DELRAY BEACH, Fl. — An influx of out-of-state patients seeking help with opioid addiction in Florida has prompted that state’s governor to declare a public health emergency. Now 25 Investigates has uncovered at least a dozen people from Massachusetts and New Hampshire have died from drug overdoses in just one Florida county in the last year and a half.
In many cases, investigators say the recruiting of patients to some recovery centers was illegal.
• 25 Investigates FOLLOW-UP REPORT: South Florida leaders to New England rehab patient - 'stay away'
Promises lead to false hope
The mother of Jesse McCauley from Rockland said the offer of a free flight to Florida and “free insurance” to pay for treatment was too good to pass up. McCauley, who was 23 at the time, had already been in a long battle with an addiction to heroin.
“He was supposedly given a scholarship and they were going to pay for his insurance and his flight,” said Jeanmarie McCauley.
She had already lost two other sons to drug overdoses.
But McCauley says Jesse didn’t get the help he needed once he arrived in South Florida.
“He called me up and said the place was a piece of [expletive],” said McCauley. “So he left.”
McCauley said her son bounced from one recovery program to another without ever having to pay a dime. Meanwhile, his insurance was billed for tens of thousands of dollars for tests supposedly related to his treatment.
McCauley and friends of her son told 25 Investigates he was even given a scooter and paid by someone to “blog,” promoting one of the rehab programs online.
Yet, on Nov. 6, 2016, police found the body of Jesse McCauley on Delray Beach, dead of an apparent overdose.
“I screamed,” said McCauley who got the news of her son’s death in her car. “I kicked the dashboard. I couldn’t believe -- I said to myself, 'this is my third kid. How can this happen?'”
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Patient brokering, a crime that targets those most in need
Investigators say the events that brought Jesse McCauley to Florida have all the markings of a crime known as patient brokering.
“The most basic way I can explain it is, people are pretty much selling people suffering from the disease of addiction,” says Delray Beach Police Detective Nicole Lucas.
Lucas is part of a task force that has begun cracking down on patient brokering in Palm Beach County. Police raided one Delray Beach treatment center, “Good Future,” in December. Friends of Jesse McCauley say it was the last place he sought treatment before he died.
The business remains open in the same location under a different name, "Atlantic Treatment Center," but that didn't stop Lucas and police from arresting former owner Daniel Kandler. Two other business partners, David Remland and Mark Desimone, were also arrested last week.
Together, the three men are charged with more than 100 counts of patient brokering.
A drop in the bucket
Det. Lucas estimates thousands of people fighting addiction have been recruited by patient brokers. She says so-called “headhunters” are breaking the law by offering free plane tickets or other giveaways to get a patient into treatment.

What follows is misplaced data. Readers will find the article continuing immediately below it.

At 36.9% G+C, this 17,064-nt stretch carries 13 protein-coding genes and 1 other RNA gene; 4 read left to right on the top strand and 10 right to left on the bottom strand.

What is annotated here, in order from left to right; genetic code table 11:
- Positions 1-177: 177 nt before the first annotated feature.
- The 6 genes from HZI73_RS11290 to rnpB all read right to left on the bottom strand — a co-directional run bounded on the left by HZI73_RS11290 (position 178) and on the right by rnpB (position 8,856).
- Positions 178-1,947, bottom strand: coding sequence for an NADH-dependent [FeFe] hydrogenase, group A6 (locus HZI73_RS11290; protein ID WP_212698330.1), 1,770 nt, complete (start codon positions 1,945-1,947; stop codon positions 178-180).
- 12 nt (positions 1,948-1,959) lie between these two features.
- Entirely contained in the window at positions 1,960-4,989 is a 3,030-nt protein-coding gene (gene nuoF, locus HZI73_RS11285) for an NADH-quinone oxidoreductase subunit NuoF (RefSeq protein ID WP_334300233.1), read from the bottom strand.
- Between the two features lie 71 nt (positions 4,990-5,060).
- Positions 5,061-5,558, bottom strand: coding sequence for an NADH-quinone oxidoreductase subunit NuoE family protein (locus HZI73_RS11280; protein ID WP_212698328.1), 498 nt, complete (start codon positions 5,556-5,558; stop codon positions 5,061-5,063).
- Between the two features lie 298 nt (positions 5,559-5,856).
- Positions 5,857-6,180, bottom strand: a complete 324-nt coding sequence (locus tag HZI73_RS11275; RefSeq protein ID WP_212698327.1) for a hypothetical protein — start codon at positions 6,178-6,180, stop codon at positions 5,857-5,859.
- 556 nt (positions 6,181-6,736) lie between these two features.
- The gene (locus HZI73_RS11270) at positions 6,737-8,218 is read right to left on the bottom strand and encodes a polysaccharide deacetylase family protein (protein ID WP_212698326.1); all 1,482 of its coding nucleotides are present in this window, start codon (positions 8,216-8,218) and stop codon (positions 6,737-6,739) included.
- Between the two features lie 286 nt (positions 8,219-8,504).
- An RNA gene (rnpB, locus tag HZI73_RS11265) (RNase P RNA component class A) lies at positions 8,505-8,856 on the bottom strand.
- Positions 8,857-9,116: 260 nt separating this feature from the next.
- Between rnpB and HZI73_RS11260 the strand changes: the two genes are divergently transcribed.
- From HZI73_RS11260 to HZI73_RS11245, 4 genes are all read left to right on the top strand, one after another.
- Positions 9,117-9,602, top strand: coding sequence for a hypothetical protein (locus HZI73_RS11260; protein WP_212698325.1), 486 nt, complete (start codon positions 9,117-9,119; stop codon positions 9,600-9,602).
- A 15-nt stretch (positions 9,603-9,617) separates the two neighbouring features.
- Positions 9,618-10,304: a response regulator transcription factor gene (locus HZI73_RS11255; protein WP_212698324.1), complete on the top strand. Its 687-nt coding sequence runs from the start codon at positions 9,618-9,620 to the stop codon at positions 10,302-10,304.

“That’s a drop in the bucket compared to what they’re going to make off your insurance,” said Lucas. “That’s why they’re giving you cigarettes, clothes, free rent, because they’re bringing in millions of dollars.”
The family of Michael Elliott, 25, of New Hampshire showed 25 Investigates his insurance bills for one week of treatment in Florida. Over the course of that week, Elliott racked up more than $54,000 in claims for supposed tests and procedures.
Elliott died on Riviera Beach on April 1, 2016, but his family says more insurance claims rolled in for months after that.
How a dream can become a nightmare
Now a patient advocate, Elizabeth Mooney of Weymouth says she was once in Florida for recovery when she was offered a job as a headhunter.
“My job was to bring patients to their facility… and I was told $500 a person,” said Mooney.
Mooney says she turned down the job, but still witnessed suspicious activity when she returned to Massachusetts and thought she was connecting others with legitimate recovery programs.
“I was being told they were being sent to these places,” said Mooney. “I would tell them, ok yeah, this is where you’re going and they’d get down there and call me and say ‘um no.’ -- There was a place, but it was just not humane. They were sold a dream that became a nightmare.”
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Deadly consequences from illegal promises
While it’s difficult to know exactly how many people from New England have sought treatment for addiction in Florida, the Medical Examiner in Palm Beach County has tracked 800 opioid related overdose deaths since 2015.
Many of those who died came from out of state.
Along with Cox Media partner The Palm Beach Post, a 25 Investigates review of the Medical Examiner's records found at least a dozen people were from Massachusetts and New Hampshire.
For Jeanmarie McCauley, one of her last face-to-face conversations with her son still haunts her:
“He said to me right before he left, ‘what would you do if I died?’”
Anyone who attempts to take advantage of families struggling with addiction must be held accountable. https://t.co/CZXiq0MMJy— Maura Healey (@MassAGO) May 17, 2017
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